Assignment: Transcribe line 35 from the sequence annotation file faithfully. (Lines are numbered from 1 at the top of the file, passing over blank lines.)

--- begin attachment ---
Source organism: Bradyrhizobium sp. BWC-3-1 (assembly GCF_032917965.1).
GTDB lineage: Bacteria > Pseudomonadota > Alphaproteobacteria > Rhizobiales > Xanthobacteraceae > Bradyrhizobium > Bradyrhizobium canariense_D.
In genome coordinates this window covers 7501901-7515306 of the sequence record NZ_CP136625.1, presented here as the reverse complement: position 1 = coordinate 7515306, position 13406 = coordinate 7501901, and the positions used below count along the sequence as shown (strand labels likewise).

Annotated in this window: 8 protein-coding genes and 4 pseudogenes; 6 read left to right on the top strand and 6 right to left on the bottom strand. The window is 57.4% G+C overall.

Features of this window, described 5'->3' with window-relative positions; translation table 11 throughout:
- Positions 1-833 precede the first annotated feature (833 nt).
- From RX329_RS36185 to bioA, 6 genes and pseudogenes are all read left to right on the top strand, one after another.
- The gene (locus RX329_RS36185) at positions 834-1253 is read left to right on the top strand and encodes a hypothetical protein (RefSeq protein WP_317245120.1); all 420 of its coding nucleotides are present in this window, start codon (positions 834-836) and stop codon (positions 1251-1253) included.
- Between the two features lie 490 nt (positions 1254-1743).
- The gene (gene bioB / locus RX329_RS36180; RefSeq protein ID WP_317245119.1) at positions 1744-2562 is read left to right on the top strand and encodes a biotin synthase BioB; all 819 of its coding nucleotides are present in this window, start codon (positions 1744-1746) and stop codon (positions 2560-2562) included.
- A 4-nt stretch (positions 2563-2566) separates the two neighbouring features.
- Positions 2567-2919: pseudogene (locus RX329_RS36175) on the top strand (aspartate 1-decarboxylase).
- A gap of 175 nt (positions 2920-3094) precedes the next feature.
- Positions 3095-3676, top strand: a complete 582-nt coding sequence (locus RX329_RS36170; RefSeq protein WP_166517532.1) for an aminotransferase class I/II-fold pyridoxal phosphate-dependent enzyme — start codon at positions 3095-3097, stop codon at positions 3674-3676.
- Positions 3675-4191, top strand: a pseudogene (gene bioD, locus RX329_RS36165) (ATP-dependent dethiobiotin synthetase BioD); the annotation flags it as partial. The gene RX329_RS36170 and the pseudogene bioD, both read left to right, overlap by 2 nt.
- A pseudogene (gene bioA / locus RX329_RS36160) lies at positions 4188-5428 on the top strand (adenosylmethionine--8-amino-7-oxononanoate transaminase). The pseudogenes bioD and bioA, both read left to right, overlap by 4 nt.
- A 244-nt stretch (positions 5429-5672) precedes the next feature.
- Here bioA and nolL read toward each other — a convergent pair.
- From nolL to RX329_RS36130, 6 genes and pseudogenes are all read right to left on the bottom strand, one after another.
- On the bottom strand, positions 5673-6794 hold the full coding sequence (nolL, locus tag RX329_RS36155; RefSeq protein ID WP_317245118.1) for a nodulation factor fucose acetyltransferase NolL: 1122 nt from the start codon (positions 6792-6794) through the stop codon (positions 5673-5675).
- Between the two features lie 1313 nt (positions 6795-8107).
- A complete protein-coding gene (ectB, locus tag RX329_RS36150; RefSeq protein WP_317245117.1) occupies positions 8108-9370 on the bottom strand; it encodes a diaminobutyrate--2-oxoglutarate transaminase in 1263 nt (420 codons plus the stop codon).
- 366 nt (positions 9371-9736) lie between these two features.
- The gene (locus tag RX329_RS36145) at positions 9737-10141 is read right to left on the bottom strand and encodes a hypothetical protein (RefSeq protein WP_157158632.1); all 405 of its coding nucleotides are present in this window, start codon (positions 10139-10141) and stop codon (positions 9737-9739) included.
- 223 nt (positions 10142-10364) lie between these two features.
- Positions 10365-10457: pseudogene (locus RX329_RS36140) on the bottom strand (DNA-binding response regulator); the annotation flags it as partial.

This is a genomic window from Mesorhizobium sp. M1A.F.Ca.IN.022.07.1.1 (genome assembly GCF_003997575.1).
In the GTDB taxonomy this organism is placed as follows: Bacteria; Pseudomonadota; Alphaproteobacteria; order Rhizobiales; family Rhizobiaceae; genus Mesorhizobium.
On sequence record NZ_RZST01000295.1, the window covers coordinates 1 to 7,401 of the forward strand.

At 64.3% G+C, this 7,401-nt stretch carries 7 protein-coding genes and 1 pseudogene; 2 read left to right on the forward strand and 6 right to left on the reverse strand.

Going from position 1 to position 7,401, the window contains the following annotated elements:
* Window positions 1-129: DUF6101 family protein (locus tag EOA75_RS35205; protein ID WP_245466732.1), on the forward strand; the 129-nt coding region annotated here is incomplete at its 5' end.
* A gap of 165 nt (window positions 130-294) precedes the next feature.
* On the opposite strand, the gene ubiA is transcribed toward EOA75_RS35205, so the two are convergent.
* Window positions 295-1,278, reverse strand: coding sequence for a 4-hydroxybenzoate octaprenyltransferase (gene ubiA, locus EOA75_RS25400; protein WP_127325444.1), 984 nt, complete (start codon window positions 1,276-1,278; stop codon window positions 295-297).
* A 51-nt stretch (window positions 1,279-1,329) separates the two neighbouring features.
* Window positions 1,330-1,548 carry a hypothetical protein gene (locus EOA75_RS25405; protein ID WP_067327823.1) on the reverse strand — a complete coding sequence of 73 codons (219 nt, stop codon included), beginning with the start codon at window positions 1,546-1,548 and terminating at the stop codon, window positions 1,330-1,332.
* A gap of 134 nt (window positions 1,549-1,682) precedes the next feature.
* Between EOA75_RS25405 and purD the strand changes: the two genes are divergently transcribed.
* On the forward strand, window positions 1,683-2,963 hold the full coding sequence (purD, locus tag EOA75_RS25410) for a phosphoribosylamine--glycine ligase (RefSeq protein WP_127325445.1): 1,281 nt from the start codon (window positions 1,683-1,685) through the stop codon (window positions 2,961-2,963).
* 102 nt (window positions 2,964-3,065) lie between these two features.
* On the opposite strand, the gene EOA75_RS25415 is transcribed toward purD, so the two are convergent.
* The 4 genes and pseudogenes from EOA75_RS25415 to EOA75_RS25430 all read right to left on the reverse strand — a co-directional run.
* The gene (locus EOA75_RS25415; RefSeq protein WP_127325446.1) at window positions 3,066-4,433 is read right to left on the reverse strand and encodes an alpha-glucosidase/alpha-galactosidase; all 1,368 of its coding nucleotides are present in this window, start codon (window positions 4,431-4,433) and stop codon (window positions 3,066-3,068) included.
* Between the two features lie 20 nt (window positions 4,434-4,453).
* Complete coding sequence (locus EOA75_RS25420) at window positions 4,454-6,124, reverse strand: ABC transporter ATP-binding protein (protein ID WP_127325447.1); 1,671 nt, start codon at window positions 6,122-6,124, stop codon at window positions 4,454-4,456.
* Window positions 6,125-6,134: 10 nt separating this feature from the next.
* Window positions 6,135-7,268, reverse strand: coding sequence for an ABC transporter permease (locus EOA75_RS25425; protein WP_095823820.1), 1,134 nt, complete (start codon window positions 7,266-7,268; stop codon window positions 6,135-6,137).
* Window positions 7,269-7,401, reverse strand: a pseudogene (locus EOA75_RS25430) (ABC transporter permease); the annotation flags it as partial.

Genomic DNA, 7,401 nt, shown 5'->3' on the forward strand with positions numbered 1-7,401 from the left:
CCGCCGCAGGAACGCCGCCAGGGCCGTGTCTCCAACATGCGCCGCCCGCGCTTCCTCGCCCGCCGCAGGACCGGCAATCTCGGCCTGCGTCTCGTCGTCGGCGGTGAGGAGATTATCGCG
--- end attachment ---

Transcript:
* Window positions 295-1,278, reverse strand: coding sequence for a 4-hydroxybenzoate octaprenyltransferase (gene ubiA, locus EOA75_RS25400; protein WP_127325444.1), 984 nt, complete (start codon window positions 1,276-1,278; stop codon window positions 295-297).